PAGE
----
The mostly catastrophic nature of mine accidents including trappings in mine collapse, exposure to a range of hazardous substances, major injuries and fatalities all of which can be avoided provided safety rules are observed necessitates the development and implementation of HSE-MS for mine safety. Besides the mine operators’ requirement to comply with Occupational Health and Safety (OHS) and environmental legislative frameworks, responsible organisation cannot overemphasize the far reaching implication of an effective health, safety and environment management system on employee safety and health, maintaining goodwill of host communities, and ensuring sustainability of the environment.
Various illnesses, disease and other traumatic occupational injuries may occur during or after a worker has been disengaged. Therefore, workers health and safety must focus on ensuring the provision of hygienic environment, personal protective equipment to protect them from noise and vibration; dust, fumes, mists, gases, and vapours; chemical and hazardous materials; and ultraviolet radiation. Ergonomic stressors leading to musculoskeletal, back, and fatigue related conditions must be reduced or eliminated by revising or modifying work procedures or reducing exposure to sources of stressors by adopting mechanized processes or use of mechanical aids.
Due to the significant work-related safety issues, hazards arising from fire, explosions, falls and collapse, and underground transport must be prevented. The safety standards in mine operation must all be adequately followed to ensure risks are as low as reasonably practicable. They include manual handling, confined space entry, isolations and tagging, housekeeping, excavations, barricading, grid mesh and hand rail removal, working at heights, scaffolding, man cages/workboxes, and fixed and portable ladders. Safety standards associated with vehicles and mobile plants include speed limits, vehicle maintenance, mechanical inspections, significant crane lifts, mobile elevated work platform (MEWP), and forklifts while those related with fixed plant and equipment are equipment safeguarding, welding and gas cutting, high pressure water equipment, compressed air equipment, portable tools and hoses. Electrical safety standards cover electrical equipment inspection, testing and tagging procedures, flexible cords/extension leads, generators and welding machines etc.
The development and implementation of an effective health and safety management system is germane to creating a safe and health working environment which should including mine safety management plan and risk management plan. Engaging competent specialists and practitioners to develop, implement, maintain, and review effective health and safety system is critical for mine safety. The management plans will document the commitment, intentions, and principles related to the total management of specific aspects of operations whilst setting the objectives and the action framework.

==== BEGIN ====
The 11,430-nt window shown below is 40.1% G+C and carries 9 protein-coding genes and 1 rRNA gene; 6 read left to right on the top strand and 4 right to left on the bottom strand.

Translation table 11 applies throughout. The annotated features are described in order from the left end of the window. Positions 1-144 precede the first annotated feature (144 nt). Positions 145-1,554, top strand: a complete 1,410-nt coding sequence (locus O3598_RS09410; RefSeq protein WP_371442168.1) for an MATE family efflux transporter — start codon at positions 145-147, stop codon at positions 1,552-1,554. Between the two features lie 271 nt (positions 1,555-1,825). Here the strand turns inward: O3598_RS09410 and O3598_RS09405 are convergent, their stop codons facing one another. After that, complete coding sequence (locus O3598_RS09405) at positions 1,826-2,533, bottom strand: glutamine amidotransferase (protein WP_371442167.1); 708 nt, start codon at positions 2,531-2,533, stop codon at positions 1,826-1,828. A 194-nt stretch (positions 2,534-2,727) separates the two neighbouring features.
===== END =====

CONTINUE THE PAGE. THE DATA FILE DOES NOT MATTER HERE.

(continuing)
Developing a mine safety management plan that is encompassing and implementable requires that the leadership assumes responsibility and ensure accountability in the development of policies, goals and targets for safety management. This include keeping abreast of all relevant legal requirements whilst ensuring workers undergo induction training and competency assessment for different operations and procedures. There must be continuous communication and consultation with all stakeholders through toolbox meetings, safety alerts and disciplinary process to ensure compliance to safety requirements while an effective emergency preparedness and response must cover first aid, injury management, and incident reporting.
Risk management must identify assess, control and evaluate hazards that predispose workers and visitors to significant health risks in the workplace. Control measures must be appropriate and effective with hazard reported to fast track corrective actions. This will aid the development Job Hazard Analysis (JHA) when implementing standard operating procedures (SOPs) and standard maintenance procedures (SMPs) to ensure processes are conducted safely whilst risks and hazards are as low as reasonably practicable. Importantly, the HSE-MS must be subjected to compliance audits and reviews periodically to verify and ascertain the effectiveness and implementation of the system.
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